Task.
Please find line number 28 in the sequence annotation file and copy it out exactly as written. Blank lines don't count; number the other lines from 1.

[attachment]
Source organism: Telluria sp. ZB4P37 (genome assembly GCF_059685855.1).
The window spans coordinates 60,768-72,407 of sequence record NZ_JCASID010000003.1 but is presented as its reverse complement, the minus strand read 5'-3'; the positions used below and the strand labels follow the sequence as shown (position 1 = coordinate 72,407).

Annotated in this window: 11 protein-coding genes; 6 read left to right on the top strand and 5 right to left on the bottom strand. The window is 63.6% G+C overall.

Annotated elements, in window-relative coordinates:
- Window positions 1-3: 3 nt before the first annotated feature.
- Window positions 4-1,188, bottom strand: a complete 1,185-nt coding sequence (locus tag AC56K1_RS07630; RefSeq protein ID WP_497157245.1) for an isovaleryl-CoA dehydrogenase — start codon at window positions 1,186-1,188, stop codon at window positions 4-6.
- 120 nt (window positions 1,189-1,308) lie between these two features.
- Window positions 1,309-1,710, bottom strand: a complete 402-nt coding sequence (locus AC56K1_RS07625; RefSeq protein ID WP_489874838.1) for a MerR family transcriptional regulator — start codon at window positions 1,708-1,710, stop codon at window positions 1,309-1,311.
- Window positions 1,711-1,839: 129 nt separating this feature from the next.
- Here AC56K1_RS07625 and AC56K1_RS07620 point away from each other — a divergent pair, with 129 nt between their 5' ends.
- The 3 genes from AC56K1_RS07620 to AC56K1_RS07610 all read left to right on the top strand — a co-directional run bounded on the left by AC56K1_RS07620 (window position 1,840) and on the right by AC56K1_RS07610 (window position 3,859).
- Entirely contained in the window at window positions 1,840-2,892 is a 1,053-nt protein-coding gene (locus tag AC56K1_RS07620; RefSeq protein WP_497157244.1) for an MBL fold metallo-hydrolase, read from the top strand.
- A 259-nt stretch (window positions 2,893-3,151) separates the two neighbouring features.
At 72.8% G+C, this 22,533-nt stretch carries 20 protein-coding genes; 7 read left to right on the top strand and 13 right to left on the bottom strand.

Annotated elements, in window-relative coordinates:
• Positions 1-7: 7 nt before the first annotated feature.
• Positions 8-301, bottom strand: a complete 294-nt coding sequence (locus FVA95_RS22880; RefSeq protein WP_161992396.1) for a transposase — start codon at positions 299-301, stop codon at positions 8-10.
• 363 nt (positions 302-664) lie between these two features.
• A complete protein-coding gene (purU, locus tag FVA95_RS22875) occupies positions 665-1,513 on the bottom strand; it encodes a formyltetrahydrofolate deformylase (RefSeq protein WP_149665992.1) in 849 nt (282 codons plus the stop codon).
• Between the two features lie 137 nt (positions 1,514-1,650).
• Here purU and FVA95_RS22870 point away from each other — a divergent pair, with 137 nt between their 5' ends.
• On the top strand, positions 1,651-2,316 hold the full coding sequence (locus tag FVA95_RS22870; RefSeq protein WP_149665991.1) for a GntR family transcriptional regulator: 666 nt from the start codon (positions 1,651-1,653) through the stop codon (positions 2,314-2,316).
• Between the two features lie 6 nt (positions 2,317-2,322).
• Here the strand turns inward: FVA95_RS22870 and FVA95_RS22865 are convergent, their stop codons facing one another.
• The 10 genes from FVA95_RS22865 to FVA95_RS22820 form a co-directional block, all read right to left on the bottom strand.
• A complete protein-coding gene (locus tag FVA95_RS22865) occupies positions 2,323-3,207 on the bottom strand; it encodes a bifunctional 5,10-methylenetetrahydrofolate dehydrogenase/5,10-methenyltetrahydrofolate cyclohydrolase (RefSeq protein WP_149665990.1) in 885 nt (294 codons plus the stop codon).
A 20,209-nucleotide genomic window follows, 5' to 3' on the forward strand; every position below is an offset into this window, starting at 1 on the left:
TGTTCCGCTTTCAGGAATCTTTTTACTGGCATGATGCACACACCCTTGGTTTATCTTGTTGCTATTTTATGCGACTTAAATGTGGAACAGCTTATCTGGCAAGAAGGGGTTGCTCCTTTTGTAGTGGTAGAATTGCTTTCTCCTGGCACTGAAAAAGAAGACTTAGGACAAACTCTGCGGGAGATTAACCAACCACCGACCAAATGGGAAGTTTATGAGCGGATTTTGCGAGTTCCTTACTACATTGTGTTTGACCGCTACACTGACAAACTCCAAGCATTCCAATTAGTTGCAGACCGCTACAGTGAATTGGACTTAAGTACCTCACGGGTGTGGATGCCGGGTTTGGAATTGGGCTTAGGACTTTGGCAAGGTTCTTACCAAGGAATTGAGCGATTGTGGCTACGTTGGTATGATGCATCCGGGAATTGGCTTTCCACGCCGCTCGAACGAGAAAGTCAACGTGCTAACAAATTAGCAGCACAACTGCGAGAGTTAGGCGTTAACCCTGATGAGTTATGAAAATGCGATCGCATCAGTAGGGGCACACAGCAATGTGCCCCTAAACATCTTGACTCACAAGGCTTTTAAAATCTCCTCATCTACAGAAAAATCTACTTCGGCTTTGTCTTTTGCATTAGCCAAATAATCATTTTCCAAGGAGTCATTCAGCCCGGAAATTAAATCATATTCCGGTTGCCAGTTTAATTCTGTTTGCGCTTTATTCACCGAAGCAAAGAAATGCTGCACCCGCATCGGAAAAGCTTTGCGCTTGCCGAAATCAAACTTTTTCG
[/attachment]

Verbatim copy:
TGTTCCGCTTTCAGGAATCTTTTTACTGGCATGATGCACACACCCTTGGTTTATCTTGTTGCTATTTTATGCGACTTAAATGTGGAACAGCTTATCTGGCAAGAAGGGGTTGCTCCTTTTGTAGTGGTAGAATTGCTTTCTCCTGGCACTGAAAAAGAAGACTTAGGACAAACTCTGCGGGAGATTAACCAACCACCGACCAAATGGGAAGTTTATGAGCGGATTTTGCGAGTTCCTTACTACATTGTGTTTGACCGCTACACTGACAAACTCCAAGCATTCCAATTAGTTGCAGACCGCTACAGTGAATTGGACTTAAGTACCTCACGGGTGTGGATGCCGGGTTTGGAATTGGGCTTAGGACTTTGGCAAGGTTCTTACCAAGGAATTGAGCGATTGTGGCTACGTTGGTATGATGCATCCGGGAATTGGCTTTCCACGCCGCTCGAACGAGAAAGTCAACGTGCTAACAAATTAGCAGCACAACTGCGAGAGTTAGGCGTTAACCCTGATGAGTTATGAAAATGCGATCGCATCAGTAGGGGCACACAGCAATGTGCCCCTAAACATCTTGACTCACAAGGCTTTTAAAATCTCCTCATCTACAGAAAAATCTACTTCGGCTTTGTCTTTTGCATTAGCCAAATAATCATTTTCCAAGGAGTCATTCAGCCCGGAAATTAAATCATATTCCGGTTGCCAGTTTAATTCTGTTTGCGCTTTATTCACCGAAGCAAAGAAATGCTGCACCCGCATCGGAAAAGCTTTGCGCTTGCCGAAATCAAACTTTTTCG